Identifier

etd-04022014-090754

Degree

Master of Arts (MA)

Department

Geography and Anthropology

Document Type

Thesis

Abstract

No forensic anthropological standards exist for the identification of transsexual individuals from skeletal material. In fact, current standards produce inaccurate biological profiles for transsexuals. The reason being that current standard for ascription of sex from skeletal remains relies on pelvic morphology. Positive identification of unidentified individuals relies on the accuracy of the biological profile, which includes sex, provided by the forensic anthropologist. In the case of male-to-female (MTF) transsexuals, ascription of sex based on pelvic morphology will result in an inaccurate assessment of sex. This study, therefore, attempts to determine whether or not there exists evidence in the skeleton of facial feminization surgeries (FFS) that are almost solely utilized to aid in the feminine appearance of MTF transsexuals. Survey research established that a large portion of the MTF transsexual community, approximately 64% of MTF individuals surveyed, either already had bone-modifying FFS or planned to in the future. Large and small oscillating saw blades as well as dome-shaped dental burrs were used on fleshed pig skulls to recreate the marks left during two popular FFS procedures, the mandibular angle shave/taper and the forehead contour. Analysis revealed that the marks made on wet bone are distinct enough to catalyze remodeling, which, when seen on unidentified remains, can indicate having undergone FFS. Each of the surgical tools was also utilized on a dried pig skull; comparative analysis of the tool marks made on wet bone and dry bone demonstrated that there would be discernable differences between surgical marks made antemortem and postmortem. Finally, surveys distributed to forensic anthropologists revealed that laboratories across the US and outside of the US have already had to consider transgenderism in certain forensic cases and that knowledge of the tool marks created during FFS can aid in the consideration that an unidentified skeleton may have belonged to a MTF transsexual.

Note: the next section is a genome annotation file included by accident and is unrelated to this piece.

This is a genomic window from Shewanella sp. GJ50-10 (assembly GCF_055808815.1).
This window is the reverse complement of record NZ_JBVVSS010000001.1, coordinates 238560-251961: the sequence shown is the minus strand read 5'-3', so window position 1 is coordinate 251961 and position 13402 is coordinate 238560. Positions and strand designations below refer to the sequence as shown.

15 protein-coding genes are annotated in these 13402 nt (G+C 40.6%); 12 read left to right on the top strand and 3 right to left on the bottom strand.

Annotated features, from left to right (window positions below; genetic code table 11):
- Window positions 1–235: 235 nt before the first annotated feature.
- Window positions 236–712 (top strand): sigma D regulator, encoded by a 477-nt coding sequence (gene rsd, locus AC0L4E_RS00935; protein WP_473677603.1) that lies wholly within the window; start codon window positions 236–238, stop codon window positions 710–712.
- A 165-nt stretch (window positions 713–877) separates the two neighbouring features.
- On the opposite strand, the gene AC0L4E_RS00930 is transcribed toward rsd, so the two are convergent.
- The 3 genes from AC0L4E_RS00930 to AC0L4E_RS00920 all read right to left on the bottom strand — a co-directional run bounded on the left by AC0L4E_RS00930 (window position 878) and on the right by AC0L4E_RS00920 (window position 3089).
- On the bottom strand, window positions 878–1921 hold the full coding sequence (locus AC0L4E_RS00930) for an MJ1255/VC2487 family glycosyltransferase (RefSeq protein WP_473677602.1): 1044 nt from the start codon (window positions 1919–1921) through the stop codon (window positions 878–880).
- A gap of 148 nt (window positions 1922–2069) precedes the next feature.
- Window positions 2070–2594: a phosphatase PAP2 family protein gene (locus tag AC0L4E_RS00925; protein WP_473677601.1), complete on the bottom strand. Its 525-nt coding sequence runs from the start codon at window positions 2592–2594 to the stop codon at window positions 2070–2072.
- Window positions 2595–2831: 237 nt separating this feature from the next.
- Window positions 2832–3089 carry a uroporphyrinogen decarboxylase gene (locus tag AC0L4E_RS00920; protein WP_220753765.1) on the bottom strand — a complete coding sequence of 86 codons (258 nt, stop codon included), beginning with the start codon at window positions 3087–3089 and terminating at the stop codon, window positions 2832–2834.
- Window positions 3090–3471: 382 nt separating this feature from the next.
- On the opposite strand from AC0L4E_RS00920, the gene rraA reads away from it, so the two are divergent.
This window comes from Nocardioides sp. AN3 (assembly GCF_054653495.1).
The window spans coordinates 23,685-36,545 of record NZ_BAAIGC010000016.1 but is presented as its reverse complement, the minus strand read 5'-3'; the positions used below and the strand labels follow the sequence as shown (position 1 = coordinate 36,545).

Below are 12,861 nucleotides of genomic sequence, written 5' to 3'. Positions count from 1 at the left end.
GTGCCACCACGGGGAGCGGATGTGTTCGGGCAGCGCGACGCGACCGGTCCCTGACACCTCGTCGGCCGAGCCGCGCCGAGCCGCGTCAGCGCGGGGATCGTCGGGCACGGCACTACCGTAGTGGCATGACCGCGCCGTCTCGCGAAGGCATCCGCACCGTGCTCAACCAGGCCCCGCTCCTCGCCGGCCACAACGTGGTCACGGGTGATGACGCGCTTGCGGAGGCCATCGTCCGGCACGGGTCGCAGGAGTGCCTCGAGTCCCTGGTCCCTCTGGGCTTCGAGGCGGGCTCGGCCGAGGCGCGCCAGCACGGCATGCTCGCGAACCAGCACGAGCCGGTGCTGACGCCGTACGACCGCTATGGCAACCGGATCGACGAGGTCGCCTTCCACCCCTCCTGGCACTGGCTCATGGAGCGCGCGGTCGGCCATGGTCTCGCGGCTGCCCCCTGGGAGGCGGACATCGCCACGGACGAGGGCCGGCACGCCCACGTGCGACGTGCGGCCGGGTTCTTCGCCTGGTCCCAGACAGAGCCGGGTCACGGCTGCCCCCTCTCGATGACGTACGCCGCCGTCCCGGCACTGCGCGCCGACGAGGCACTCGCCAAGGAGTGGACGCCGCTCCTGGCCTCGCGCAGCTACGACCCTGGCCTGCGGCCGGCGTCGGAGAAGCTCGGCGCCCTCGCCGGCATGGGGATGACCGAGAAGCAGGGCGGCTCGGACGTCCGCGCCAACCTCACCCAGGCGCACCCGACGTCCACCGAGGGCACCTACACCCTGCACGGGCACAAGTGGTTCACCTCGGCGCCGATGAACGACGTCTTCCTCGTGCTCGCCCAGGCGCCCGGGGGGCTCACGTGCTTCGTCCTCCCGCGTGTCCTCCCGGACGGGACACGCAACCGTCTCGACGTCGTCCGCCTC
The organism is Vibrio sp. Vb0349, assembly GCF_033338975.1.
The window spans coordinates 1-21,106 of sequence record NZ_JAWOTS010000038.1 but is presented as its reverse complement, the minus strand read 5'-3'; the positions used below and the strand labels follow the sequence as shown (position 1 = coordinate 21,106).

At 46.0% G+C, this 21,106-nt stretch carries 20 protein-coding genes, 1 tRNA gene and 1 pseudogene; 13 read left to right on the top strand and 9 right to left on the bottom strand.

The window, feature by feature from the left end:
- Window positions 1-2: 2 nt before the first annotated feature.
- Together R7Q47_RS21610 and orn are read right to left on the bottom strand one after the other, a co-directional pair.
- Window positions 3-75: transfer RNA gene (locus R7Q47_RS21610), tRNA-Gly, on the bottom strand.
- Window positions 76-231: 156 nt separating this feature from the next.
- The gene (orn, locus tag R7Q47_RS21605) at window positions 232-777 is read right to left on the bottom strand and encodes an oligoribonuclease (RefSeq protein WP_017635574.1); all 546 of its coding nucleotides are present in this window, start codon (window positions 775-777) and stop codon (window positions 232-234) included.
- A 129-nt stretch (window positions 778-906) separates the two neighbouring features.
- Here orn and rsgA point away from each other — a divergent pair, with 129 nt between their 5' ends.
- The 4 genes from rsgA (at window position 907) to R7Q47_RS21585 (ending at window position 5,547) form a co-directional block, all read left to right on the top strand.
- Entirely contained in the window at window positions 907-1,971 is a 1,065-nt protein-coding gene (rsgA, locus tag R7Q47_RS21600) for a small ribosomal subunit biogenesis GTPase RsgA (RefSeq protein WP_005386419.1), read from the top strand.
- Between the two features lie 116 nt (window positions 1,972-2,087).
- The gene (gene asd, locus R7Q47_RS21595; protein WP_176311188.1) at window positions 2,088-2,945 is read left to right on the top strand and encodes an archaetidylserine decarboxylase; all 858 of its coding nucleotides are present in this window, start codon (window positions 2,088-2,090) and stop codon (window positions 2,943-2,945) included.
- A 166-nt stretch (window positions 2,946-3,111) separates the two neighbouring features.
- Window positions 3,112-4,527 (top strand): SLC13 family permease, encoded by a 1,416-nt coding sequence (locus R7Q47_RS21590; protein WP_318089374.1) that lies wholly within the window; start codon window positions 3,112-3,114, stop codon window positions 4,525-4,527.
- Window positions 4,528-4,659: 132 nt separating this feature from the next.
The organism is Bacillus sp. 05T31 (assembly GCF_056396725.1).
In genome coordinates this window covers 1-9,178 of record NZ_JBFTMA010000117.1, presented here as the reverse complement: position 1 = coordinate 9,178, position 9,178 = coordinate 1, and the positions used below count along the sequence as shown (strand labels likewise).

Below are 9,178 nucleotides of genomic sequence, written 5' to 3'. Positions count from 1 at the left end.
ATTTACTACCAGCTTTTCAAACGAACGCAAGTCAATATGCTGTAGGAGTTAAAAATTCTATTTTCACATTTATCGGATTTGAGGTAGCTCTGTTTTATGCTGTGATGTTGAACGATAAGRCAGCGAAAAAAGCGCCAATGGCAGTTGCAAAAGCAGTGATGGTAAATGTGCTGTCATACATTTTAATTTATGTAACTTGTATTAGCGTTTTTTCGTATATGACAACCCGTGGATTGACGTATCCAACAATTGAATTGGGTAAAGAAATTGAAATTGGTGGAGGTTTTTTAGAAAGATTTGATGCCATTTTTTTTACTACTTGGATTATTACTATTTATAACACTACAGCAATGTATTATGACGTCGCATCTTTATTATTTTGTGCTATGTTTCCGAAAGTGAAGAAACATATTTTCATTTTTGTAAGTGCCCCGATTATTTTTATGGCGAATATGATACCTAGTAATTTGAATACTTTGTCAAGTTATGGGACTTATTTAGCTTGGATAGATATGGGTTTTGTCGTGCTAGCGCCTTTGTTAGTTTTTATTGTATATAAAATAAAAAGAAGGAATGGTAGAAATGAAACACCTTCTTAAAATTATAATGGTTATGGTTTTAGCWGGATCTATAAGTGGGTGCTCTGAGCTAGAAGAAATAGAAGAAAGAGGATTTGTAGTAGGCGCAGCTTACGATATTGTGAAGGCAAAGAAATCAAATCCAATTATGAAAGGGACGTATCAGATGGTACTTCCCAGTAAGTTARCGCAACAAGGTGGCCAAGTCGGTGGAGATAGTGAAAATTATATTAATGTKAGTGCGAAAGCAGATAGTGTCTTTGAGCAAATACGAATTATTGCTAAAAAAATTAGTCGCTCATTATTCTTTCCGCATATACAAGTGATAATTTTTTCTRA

Date

2014

Document Availability at the Time of Submission

Secure the entire work for patent and/or proprietary purposes for a period of one year. Student has submitted appropriate documentation which states: During this period the copyright owner also agrees not to exercise her/his ownership rights, including public use in works, without prior authorization from LSU. At the end of the one year period, either we or LSU may request an automatic extension for one additional year. At the end of the one year secure period (or its extension, if such is requested), the work will be released for access worldwide.

Committee Chair

Manhein, Mary

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